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Cu(0), O2 and mechanical forces: a saving combination for efficient production of Cu–NHC complexes

Audrey Beillard, Thomas-Xavier Métro*, Xavier Bantreil*, Jean Martinez and Frédéric Lamaty*
Institut des Biomolécules Max Mousseron (IBMM), UMR 5247, CNRS, Université de Montpellier, ENSCM, Campus Triolet, Place Eugène Bataillon, 34095 Montpellier cedex 5, France. E-mail:;;

Received 19th July 2016 , Accepted 16th September 2016

First published on the web 28th September 2016

Mechanical forces induced by ball-milling agitation enabled the highly efficient and widely applicable synthesis of Cu–carbene complexes from N,N-diaryl-imidazolium salts and metallic copper. The required amount of gaseous dioxygen and insoluble copper could be reduced down to stoichiometric quantities, while reaction rates clearly outperformed those obtained in solution. Utilisation of Cu(0) as the copper source enabled the application of this approach to a wide array of N,N-diaryl-imidazolium salts (Cl, BF4 and PF6) that transferred their counter anion directly to the organometallic complexes. Cu–NHC complexes could be produced in excellent yields, including utilisation of highly challenging substrates. In addition, five unprecedented organometallic complexes are reported.


The application of mechanical forces to solvent-free or solvent-less reaction mixtures through the use of ball-mills offers many advantages over traditional solvent-based strategies,1–5 especially when using poorly soluble, undissolved or insoluble reactants such as metals.6–16 Yet, these examples are limited to reactions between solid chemicals with liquid or soft solid reagents. In addition, the use of ball-mills to promote reactions involving solid reactants with gaseous reagents has been described previously.17,18 Yet, the ball-milling efficiency in reacting chemicals with a high physical state heterogeneity (soft material, gas, liquid and solid) has been explored only scarcely. In 2015, the reduction of organic molecules (soft material) in the presence of H2 (gas), generated by mechano-mediated reduction of water (liquid) with zero-valent chromium (solid), was reported.19 In the same year, a study described the mechanochemical Rh(III)-catalyzed C–H bond functionalization of acetanilides (soft material) in the presence of alkyl acrylates (liquid) and a large excess of molecular oxygen (gas) as the terminal oxidant.20

Continuing our efforts to provide the community of chemists with more efficient ways to produce high value molecules,7,21–26 we describe herein the mechanosynthesis of Cu–NHC complexes (NHC = N-heterocyclic carbene). This study includes details on the outstanding efficacy of using ball-mills to react materials with high physical state heterogeneity. Used as catalysts in a wide range of reactions,27–31 Cu–NHC complexes are generally synthesised by deprotonation of imidazolium precursors with a strong base followed by reaction with Cu(I). Although interesting, a less frequent alternative is the use of metallic Cu(0) as the copper source. This route enables the transfer of the imidazolium counter anion directly to the Cu–NHC complexes,32–36 thereby providing easier access to a wider range of copper complexes. Unfortunately, these solvent-based reaction conditions require a large excess of insoluble Cu(0) and long reaction times.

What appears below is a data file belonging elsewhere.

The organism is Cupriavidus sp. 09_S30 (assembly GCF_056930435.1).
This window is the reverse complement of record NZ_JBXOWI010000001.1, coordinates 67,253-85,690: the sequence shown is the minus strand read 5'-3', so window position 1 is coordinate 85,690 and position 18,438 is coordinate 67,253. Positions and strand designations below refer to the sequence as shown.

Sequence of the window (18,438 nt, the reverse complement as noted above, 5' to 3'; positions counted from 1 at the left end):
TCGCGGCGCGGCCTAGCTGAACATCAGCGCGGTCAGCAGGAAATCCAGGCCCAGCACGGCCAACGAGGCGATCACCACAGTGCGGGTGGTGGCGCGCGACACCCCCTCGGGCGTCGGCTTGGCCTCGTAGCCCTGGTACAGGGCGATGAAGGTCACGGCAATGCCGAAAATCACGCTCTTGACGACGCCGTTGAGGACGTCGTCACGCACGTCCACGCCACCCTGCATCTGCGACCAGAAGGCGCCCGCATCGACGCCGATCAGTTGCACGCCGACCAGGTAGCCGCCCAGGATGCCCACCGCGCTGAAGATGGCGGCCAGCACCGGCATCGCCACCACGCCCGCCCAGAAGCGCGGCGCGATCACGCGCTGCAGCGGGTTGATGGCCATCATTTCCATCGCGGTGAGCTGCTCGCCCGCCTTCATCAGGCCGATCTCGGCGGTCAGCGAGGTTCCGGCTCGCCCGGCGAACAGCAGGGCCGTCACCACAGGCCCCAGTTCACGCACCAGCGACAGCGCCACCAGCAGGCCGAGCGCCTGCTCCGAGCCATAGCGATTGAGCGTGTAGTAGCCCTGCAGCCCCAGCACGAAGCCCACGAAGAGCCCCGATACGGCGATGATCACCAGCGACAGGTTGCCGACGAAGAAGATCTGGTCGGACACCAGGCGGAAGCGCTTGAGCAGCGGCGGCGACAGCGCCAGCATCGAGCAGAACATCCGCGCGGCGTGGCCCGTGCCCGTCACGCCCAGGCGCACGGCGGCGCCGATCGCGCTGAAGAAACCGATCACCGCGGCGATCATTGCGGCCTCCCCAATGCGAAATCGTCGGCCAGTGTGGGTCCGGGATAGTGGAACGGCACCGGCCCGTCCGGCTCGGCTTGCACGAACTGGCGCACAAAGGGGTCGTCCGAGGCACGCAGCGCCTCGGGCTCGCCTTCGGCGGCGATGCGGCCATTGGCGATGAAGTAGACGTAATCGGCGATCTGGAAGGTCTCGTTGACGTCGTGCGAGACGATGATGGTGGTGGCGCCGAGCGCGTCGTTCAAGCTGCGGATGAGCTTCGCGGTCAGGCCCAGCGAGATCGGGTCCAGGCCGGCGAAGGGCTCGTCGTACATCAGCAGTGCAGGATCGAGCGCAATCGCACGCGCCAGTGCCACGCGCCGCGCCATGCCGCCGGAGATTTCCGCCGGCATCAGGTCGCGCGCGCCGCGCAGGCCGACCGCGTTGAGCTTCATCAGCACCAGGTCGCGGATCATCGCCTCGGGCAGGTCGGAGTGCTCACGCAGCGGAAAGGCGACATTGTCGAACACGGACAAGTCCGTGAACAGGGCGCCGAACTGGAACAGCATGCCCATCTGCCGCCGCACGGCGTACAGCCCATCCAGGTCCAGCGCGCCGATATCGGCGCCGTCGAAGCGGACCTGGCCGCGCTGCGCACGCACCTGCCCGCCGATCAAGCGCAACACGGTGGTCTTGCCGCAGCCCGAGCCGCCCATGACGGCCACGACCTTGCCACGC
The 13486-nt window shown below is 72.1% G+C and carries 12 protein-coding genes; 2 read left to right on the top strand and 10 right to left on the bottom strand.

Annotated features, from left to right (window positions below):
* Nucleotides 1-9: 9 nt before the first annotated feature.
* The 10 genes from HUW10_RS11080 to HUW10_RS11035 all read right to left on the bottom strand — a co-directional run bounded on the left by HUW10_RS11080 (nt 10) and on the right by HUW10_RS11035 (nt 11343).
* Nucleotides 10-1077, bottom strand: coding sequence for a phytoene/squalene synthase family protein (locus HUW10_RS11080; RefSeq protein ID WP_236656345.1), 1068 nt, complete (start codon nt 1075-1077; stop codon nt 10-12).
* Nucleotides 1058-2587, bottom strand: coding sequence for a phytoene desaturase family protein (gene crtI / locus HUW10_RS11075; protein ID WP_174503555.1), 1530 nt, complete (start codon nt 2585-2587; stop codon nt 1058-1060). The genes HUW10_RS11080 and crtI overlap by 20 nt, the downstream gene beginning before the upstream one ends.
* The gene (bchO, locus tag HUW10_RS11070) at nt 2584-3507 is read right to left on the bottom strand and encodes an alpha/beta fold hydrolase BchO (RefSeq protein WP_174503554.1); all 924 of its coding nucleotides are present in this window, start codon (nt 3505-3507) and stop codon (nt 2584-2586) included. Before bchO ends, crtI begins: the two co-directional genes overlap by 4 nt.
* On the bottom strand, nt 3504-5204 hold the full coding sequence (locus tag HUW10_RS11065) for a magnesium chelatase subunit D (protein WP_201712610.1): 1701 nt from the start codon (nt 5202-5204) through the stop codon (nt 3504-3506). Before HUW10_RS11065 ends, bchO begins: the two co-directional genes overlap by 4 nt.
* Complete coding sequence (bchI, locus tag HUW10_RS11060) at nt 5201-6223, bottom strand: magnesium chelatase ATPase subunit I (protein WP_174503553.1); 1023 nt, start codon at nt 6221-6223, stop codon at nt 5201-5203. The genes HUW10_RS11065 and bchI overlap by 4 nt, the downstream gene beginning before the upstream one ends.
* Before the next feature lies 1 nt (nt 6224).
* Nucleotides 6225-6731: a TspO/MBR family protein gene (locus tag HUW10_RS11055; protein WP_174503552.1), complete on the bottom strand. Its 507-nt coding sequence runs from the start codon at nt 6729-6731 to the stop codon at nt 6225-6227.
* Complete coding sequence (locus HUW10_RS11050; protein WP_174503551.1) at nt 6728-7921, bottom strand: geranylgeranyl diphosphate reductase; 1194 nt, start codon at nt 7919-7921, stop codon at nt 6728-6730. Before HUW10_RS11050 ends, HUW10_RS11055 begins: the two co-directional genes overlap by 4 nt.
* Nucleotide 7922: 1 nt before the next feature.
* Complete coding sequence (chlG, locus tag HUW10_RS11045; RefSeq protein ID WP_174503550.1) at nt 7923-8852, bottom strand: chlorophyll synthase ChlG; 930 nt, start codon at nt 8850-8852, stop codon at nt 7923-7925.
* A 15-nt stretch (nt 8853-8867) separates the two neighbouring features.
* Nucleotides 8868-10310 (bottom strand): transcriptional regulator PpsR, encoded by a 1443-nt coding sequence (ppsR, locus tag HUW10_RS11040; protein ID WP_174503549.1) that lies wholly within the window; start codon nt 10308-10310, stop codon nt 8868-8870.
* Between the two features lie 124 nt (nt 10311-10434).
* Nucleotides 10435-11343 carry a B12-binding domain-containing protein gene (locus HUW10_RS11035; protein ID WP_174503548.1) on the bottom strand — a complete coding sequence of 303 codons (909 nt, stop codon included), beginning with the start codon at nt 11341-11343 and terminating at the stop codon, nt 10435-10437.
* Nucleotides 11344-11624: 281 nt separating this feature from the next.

Results and discussion

When IMes·HCl was treated with 5 equivalents of Cu(0) under magnetic stirring in refluxing water (Fig. 1), only 19% conversion was obtained after 8 h of reaction. On the other hand, 80% of IMes·HCl was converted into [CuCl(IMes)] when mixed with 5 equivalents of Cu(0) in a planetary ball-mill (pbm) agitated at 450 rpm for 8 h, without external heating. When adding small amounts of water as a grinding assistant (0.3 μL per mg of reactants), complete conversion could be reached after only 3 h.37 These ball-milling conditions were so efficient that only 1.0 equivalent of insoluble Cu(0) was enough to obtain >95% conversion after 8 h (Fig. 1). This impressive increase in the reaction rate could be explained by the highly concentrated reaction media, along with the highly efficient mixing that prevented mass transfer limitations. Indeed, no conversion could be observed when this reaction was performed with small amounts of water (0.3 μL per mg of reactants) and placed under reflux with magnetic stirring (Fig. 1). Though reactions performed in refluxing water were limited to 100 °C, it is known that under peculiar conditions, the temperature inside a ball-mill can reach much higher levels.38 In our case, the temperature of the reaction mixture after 6 h milling did not exceed 35 °C, in complete accordance with what was previously observed by us and by other research groups using similar milling conditions.38
image file: c6sc03182j-f1.tif
Fig. 1 Comparison of reaction conditions for the formation of [CuCl(IMes)]. Mes = mesityl; BM = ball-milling; MS = magnetic stirring.

Conditions involving 2 equivalents of Cu(0) and water as the grinding assistant were selected for further transformations, since the full conversion of IMes·HCl could be reached in only 5 h (Scheme 1). Several [CuCl(NHC)] complexes, featuring unsaturated IMes, IPr and saturated SIMes and SIPr, could be isolated efficiently within a few hours. The 4,5-dimethyl-substituted imidazolium derivatives IMesMe·HCl and IPrMe·HCl, which are known to be less reactive, could also be converted to the corresponding copper complexes in excellent yields with the ball-milling approach. Besides, the previously unreported [CuCl(SIMesMe)] complex was also isolated in excellent yield by applying these reaction conditions.

image file: c6sc03182j-s1.tif
Scheme 1 Mechanosynthesis of various [CuCl(NHC)] complexes from Cu(0). [a] Benzonitrile was used in place of H2O. [b] Previously unreported complex. [c] 5 equiv. of Cu(0) were used.